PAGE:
Coating machine seen as boon for NCI

U.S. Senator Tim Kaine was on hand to help unveil the new training equipment at the Center for Advanced Film Manufacturing. Photo courtesy of CAFM.

A new machine installed at the New College Institute (NCI) should help Martinsville-Henry County keep high-tech companies and attract new ones by ensuring that people can learn advanced skills they will need to work for the firms, local industry representatives, educators and others said Thursday when the device was unveiled.

The academic coater is a one-of-a-kind, roughly $1 million machine to be used by the Center for Advanced Film Manufacturing – a partnership of NCI, Patrick Henry Community College (PHCC), the Martinsville-Henry County Economic Development Corp. (EDC) and Eastman – mainly to train people for jobs with Eastman and other performance film manufacturers.

The Center for Advanced Film Manufacturing is a 28-credit program intended to teach people the skills they need to make performance films, such as ones installed on windows to block solar radiation, with computer-run equipment. But the coater could be used by other companies to teach skills common to all advanced manufacturers, NCI officials said.

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Governor cuts ribbon on IT Academy

Alongside Southern Virginia Higher Education Center Executive Director Dr. Betty H. Adams and other distinguished guests, Governor Terry McAuliffe cuts the ribbon symbolizing the opening of the higher ed center’s IT Academy. Courses will begin in August.Alongside Southern Virginia Higher Education Center Executive Director Dr. Betty H. Adams and other distinguished guests, Governor Terry McAuliffe cuts the ribbon symbolizing the opening of the higher ed center’s IT Academy. Courses will begin in August.

Calling the Southern Virginia Higher Education Center the "home to bold thinkers and innovators" Governor Terry McAuliffe addressed the higher ed center staff and distinguished guests Tuesday before cutting the ribbon on the new addition to the facility, its IT Academy.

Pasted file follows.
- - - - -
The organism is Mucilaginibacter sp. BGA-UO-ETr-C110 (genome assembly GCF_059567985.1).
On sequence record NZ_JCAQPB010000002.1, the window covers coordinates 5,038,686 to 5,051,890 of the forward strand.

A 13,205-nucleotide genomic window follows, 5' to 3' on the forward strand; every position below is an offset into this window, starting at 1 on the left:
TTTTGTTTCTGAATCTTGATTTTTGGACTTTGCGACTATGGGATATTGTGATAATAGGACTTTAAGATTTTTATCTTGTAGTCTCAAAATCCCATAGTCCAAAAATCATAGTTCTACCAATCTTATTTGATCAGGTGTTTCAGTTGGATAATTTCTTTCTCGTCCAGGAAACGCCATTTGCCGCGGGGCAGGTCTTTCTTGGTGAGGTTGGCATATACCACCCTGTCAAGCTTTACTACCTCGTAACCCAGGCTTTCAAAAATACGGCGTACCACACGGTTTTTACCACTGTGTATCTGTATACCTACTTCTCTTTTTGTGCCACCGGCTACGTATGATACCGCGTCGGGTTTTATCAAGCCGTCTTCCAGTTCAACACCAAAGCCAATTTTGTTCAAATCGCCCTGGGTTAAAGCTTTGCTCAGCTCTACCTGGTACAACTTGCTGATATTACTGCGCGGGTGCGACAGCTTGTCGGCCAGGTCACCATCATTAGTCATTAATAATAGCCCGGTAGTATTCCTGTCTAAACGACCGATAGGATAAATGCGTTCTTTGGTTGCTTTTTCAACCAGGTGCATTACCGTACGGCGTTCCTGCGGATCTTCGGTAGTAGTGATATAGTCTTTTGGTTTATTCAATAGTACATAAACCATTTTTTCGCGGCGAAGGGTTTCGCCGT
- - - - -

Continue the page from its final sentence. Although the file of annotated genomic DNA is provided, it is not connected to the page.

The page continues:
The center continues to do big things. Less than a year ago, the facility became a Center of Excellence facility offering three programs: welding, precision machining and industrial maintenance.

The IT Academy (ITA) is a short-term, non-credit training program designed to prepare individuals with the skills and certifications required for employment in Southern Virginia's growing Information Technology sector.

ITA will provide a core curriculum leading to CompTIA certification in A+, Network+ and Server+. Each of these courses will last three to five weeks and provide approximately 100 hours of instruction. Students will be able to complete the entire core curriculum within 90 days.

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Gov. McAuliffe praises Gene Haas Center as economic engine to diversify economy

Gene Haas Center for Integrated Machining

Gov. Terry McAuliffe came to Danville on Friday to honor the more than $1 million — and a nearly equal amount of hopes — invested into the freshly completed Gene Haas Center for Integrated Machining at the Institute for Advanced Learning and Research.

The ribbon cutting gathered together a long list of politicians, funders, donors and educators to remark upon and honor the milestone achievement that is the Gene Haas Center. The center, part of the Capstone Integrated Machining Technology project, is a partnership between Danville Community College and the Institute.

With a $1 million Gene Haas Foundation endowment, a $1.9 million Danville Regional Foundation grant and an additional $650,000 worth of Haas Automation equipment, the center is state-of-the-art workflow cell training lab. Funding has come from numerous private sector donors with the majority coming from the Gene Haas Foundation.

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Governor McAuliffe to Provide Keynote Address at the Official Opening of the Gene Haas Center for Integrated Machining

$1 Million Endowment Creates One-of-a-Kind Workflow Cell Learning Environment

Governor Terry McAuliffe will provide remarks and participate in the ribbon cutting to officially open the Gene Haas Center for Integrated Machining at The Institute for Advanced Learning and Research (IALR). A number of globally recognized partners and Gene Haas, founder and president of Haas Automation, will also be in attendance at a special ribbon cutting in Danville, Virginia on Friday, May 15 at 10:00 a.m. The event will be available via a live webcast stream on IALR's webpage, www.ialr.org.

The Gene Haas Center will include a workflow cell training lab that will provide authentic learning experiences to students who have completed the Integrated Machining Technology Program at Danville Community College (DCC). Not only is the program unique, but it is a game changer for preparing the future workforce. The program will provide a third-year level of learning for students.

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